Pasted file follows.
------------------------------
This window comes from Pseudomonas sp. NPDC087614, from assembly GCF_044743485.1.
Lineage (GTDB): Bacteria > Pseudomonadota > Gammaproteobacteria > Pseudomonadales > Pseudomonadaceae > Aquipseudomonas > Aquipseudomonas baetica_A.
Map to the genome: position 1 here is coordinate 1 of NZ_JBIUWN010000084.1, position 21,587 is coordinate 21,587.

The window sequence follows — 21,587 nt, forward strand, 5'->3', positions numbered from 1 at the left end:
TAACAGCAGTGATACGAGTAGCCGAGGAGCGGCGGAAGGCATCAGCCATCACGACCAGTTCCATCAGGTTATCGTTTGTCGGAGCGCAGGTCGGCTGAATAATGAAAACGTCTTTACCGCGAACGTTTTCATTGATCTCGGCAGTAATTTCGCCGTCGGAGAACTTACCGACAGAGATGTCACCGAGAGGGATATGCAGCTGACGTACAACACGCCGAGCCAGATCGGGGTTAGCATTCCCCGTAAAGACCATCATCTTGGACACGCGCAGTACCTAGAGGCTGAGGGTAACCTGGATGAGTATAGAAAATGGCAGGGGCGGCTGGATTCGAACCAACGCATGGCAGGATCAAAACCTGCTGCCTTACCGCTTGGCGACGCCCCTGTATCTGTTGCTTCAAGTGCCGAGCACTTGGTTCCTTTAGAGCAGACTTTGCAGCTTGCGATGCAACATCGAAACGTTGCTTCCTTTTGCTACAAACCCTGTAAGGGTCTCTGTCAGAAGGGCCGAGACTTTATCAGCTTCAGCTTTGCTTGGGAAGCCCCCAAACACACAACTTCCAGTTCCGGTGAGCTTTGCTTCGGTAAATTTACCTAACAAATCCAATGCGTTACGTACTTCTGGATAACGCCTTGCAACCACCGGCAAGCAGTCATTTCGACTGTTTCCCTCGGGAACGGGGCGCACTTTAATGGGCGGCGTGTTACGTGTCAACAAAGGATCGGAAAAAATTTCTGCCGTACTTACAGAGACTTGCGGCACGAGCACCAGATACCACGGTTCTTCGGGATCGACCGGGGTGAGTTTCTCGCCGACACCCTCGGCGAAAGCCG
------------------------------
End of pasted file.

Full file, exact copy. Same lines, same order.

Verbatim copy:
This window comes from Pseudomonas sp. NPDC087614, from assembly GCF_044743485.1.
Lineage (GTDB): Bacteria > Pseudomonadota > Gammaproteobacteria > Pseudomonadales > Pseudomonadaceae > Aquipseudomonas > Aquipseudomonas baetica_A.
Map to the genome: position 1 here is coordinate 1 of NZ_JBIUWN010000084.1, position 21,587 is coordinate 21,587.

The window sequence follows — 21,587 nt, forward strand, 5'->3', positions numbered from 1 at the left end:
TAACAGCAGTGATACGAGTAGCCGAGGAGCGGCGGAAGGCATCAGCCATCACGACCAGTTCCATCAGGTTATCGTTTGTCGGAGCGCAGGTCGGCTGAATAATGAAAACGTCTTTACCGCGAACGTTTTCATTGATCTCGGCAGTAATTTCGCCGTCGGAGAACTTACCGACAGAGATGTCACCGAGAGGGATATGCAGCTGACGTACAACACGCCGAGCCAGATCGGGGTTAGCATTCCCCGTAAAGACCATCATCTTGGACACGCGCAGTACCTAGAGGCTGAGGGTAACCTGGATGAGTATAGAAAATGGCAGGGGCGGCTGGATTCGAACCAACGCATGGCAGGATCAAAACCTGCTGCCTTACCGCTTGGCGACGCCCCTGTATCTGTTGCTTCAAGTGCCGAGCACTTGGTTCCTTTAGAGCAGACTTTGCAGCTTGCGATGCAACATCGAAACGTTGCTTCCTTTTGCTACAAACCCTGTAAGGGTCTCTGTCAGAAGGGCCGAGACTTTATCAGCTTCAGCTTTGCTTGGGAAGCCCCCAAACACACAACTTCCAGTTCCGGTGAGCTTTGCTTCGGTAAATTTACCTAACAAATCCAATGCGTTACGTACTTCTGGATAACGCCTTGCAACCACCGGCAAGCAGTCATTTCGACTGTTTCCCTCGGGAACGGGGCGCACTTTAATGGGCGGCGTGTTACGTGTCAACAAAGGATCGGAAAAAATTTCTGCCGTACTTACAGAGACTTGCGGCACGAGCACCAGATACCACGGTTCTTCGGGATCGACCGGGGTGAGTTTCTCGCCGACACCCTCGGCGAAAGCCG